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Ditman v. Alyeska Pipeline Service Co.

United States District Court, D. Alaska

July 11, 2014

ROBERT I. DITMAN, Plaintiff,
v.
ALYESKA PIPELINE SERVICE COMPANY, Defendant.

ORDER AND OPINION [Re: Motions at docket 65, 70 & 85]

JOHN W. SEDWICK, District Judge.

I. MOTION PRESENTED

At docket 65 Plaintiff Robert Ditman ("Plaintiff" or "Ditman") filed a motion for summary judgment regarding his interference with contract claim. At docket 69, Defendant Alyeska Pipeline Service Company ("Defendant" or "Alyeska") filed a response. Plaintiff replied at docket 79 and filed a supplemental reply at docket 83. At docket 70, Defendant filed its motion for summary judgment as to Ditman's interference with contract claim. Plaintiff responded at docket 84. Defendant replied at docket 93. Oral argument was not requested and would not assist the court.

This order also disposes of Ditman's motion for temporary restraining order at docket 85.

II. BACKGROUND

Ditman was employed by Alyeska starting in January of 2002. He worked as a technician until he was terminated in February of 2012 based on Ditman's insubordination, his continued violation of Alyeska's Code of Conduct regarding employee interactions, and his threat of workplace violence.[1] Ditman received his termination notice on February 29, 2012. Shortly thereafter, Alyeska placed a security hold on Ditman, preventing him from accessing Alyeska property, including the right-of-way for the Trans-Alaska Pipeline System ("TAPS").[2] The conditions for restoring his access privileges included a workplace/violence anger management assessment. The duration of his security hold was for one year upon completion of the anger management assessment or for three years without completion of the assessment.[3]

Ditman pursued an action against Alyeska for employment discrimination in state court. His First Amended Complaint[4] asserted the following claims:

1) Alyeska discriminated against him on the basis of race in violation of Title VII of the Civil Rights Act of 1964 and the Alaska Human Rights Act when it failed to promote him, investigated him for alcohol use and attendance problems, and terminated him.

2) Alyeska discriminated against him on the basis of his age in violation of the Age Discrimination in Employment Act ("ADEA") and the Alaska Human Rights Act when it failed to promote him, investigated him for alcohol use and attendance problems, and terminated him.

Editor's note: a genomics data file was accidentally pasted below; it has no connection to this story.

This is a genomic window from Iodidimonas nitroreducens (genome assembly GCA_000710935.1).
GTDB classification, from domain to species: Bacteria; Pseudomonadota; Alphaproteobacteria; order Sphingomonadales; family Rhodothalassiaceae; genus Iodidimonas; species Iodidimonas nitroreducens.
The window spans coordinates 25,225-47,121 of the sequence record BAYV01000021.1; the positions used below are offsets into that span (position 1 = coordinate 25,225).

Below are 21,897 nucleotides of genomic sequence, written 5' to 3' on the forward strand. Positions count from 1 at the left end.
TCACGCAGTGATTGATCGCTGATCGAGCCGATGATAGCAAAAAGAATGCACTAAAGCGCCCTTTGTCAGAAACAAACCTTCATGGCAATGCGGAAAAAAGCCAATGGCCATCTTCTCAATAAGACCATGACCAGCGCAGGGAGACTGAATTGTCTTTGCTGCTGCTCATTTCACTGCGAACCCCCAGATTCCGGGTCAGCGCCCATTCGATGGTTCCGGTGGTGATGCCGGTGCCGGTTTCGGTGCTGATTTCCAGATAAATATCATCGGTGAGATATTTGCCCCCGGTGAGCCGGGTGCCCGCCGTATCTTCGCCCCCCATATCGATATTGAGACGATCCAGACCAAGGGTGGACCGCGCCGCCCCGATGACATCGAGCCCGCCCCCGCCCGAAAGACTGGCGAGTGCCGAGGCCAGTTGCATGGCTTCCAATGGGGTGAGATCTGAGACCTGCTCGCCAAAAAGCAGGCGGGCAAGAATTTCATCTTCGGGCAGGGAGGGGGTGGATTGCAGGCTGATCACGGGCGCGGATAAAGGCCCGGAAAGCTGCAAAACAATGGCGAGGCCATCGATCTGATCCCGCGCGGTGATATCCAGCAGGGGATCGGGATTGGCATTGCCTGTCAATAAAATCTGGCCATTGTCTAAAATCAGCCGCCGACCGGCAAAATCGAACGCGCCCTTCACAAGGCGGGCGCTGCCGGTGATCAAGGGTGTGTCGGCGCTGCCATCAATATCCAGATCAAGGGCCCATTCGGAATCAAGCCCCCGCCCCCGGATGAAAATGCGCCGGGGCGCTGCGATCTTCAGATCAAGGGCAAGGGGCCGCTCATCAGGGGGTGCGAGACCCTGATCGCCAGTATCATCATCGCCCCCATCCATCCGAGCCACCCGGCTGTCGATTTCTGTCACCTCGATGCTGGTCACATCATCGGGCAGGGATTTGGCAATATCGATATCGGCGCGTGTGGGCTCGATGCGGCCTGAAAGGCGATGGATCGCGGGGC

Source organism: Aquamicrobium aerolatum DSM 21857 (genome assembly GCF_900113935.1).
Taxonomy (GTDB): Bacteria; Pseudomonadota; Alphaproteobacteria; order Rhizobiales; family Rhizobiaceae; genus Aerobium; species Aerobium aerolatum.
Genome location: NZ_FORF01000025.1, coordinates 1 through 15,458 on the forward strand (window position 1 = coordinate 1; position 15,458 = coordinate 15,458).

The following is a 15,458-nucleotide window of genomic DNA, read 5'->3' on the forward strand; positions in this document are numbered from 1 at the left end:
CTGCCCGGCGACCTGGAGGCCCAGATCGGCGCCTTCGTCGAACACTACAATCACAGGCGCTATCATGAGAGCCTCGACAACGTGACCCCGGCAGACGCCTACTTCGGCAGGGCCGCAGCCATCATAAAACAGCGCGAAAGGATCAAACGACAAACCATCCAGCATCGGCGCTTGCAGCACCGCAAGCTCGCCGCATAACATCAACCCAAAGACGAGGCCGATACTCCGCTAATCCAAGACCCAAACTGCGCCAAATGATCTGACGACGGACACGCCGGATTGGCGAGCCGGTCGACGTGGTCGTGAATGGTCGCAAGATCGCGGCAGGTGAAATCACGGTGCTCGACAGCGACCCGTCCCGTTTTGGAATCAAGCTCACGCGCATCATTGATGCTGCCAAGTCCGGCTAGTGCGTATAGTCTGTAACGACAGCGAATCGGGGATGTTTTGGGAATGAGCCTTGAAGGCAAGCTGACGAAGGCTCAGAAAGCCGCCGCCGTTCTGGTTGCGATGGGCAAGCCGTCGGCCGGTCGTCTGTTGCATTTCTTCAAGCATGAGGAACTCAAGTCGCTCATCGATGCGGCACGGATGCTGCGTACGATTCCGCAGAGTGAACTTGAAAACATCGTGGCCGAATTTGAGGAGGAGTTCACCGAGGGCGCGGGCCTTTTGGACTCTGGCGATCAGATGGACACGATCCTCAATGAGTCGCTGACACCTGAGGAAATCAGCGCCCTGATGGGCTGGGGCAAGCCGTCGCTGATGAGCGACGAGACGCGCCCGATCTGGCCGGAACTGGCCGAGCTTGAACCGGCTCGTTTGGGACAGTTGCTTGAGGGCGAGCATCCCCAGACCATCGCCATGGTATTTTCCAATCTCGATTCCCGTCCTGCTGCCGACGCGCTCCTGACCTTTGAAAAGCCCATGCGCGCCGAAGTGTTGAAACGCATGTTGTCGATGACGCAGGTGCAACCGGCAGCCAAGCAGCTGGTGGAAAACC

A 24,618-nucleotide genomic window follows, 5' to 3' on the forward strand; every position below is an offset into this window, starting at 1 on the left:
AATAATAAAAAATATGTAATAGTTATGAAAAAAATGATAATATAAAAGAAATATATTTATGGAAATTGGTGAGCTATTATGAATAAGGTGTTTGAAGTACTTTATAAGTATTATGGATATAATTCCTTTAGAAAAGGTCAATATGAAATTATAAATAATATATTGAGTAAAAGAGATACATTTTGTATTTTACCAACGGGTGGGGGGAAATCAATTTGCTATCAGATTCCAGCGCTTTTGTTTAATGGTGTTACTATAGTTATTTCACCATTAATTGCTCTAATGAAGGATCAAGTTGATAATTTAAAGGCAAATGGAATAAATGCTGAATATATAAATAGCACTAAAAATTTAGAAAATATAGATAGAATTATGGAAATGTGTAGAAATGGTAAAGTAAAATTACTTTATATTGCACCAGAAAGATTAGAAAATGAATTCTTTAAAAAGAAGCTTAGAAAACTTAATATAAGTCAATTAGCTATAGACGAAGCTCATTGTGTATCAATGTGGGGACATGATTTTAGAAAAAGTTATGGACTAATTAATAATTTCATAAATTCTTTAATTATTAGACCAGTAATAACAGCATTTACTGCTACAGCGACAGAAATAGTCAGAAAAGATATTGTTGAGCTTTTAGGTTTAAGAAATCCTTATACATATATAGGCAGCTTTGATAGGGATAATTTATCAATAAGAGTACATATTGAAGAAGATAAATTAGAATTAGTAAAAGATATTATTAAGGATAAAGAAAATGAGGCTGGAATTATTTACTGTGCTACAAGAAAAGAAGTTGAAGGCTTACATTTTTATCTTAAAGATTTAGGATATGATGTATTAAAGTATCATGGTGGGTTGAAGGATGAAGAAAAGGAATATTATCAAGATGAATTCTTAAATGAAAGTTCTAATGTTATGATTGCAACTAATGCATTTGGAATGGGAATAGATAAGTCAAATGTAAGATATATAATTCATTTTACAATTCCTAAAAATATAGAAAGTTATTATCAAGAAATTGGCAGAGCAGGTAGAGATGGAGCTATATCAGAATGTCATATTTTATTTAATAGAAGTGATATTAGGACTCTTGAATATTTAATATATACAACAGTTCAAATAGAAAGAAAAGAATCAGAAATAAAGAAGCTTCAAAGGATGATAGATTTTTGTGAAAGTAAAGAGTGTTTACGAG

3) Alyeska discriminated against him on the basis of his disability or perceived disability in violation of the Americans with Disability Act ("ADA") and the Alaska Human Rights Act, by placing him on restricted duty.

4) Alyeska retaliated against him in violation of Title VII of the Civil Rights Act of 1964, the ADEA, and the Alaska Human Rights Act, because he filed a complaint against Alyeska with the Equal Employment Opportunity Commission ("EEOC").

5) Alyeska breached the covenant of good faith and fair dealing that is implied in all employment contracts in the State of Alaska by all of the foregoing actions, by breaching company policies, and by not treating him the same as similarly situated employees.

6) Alyeska violated the Family Medical Leave Act ("FMLA") by terminating him for statements he made to a nurse while he was being interviewed for FMLA leave.

Alyeska removed the case to federal court in April of 2012. Subsequently, it moved for summary judgment as to all claims in Ditman's First Amended Complaint. The court granted the motion.[5] The court's order, however, did not dispose of the action because while Alyeska's motion for summary judgment as to the First Amended Complaint was pending, Ditman filed a Second Amended Complaint, adding ...


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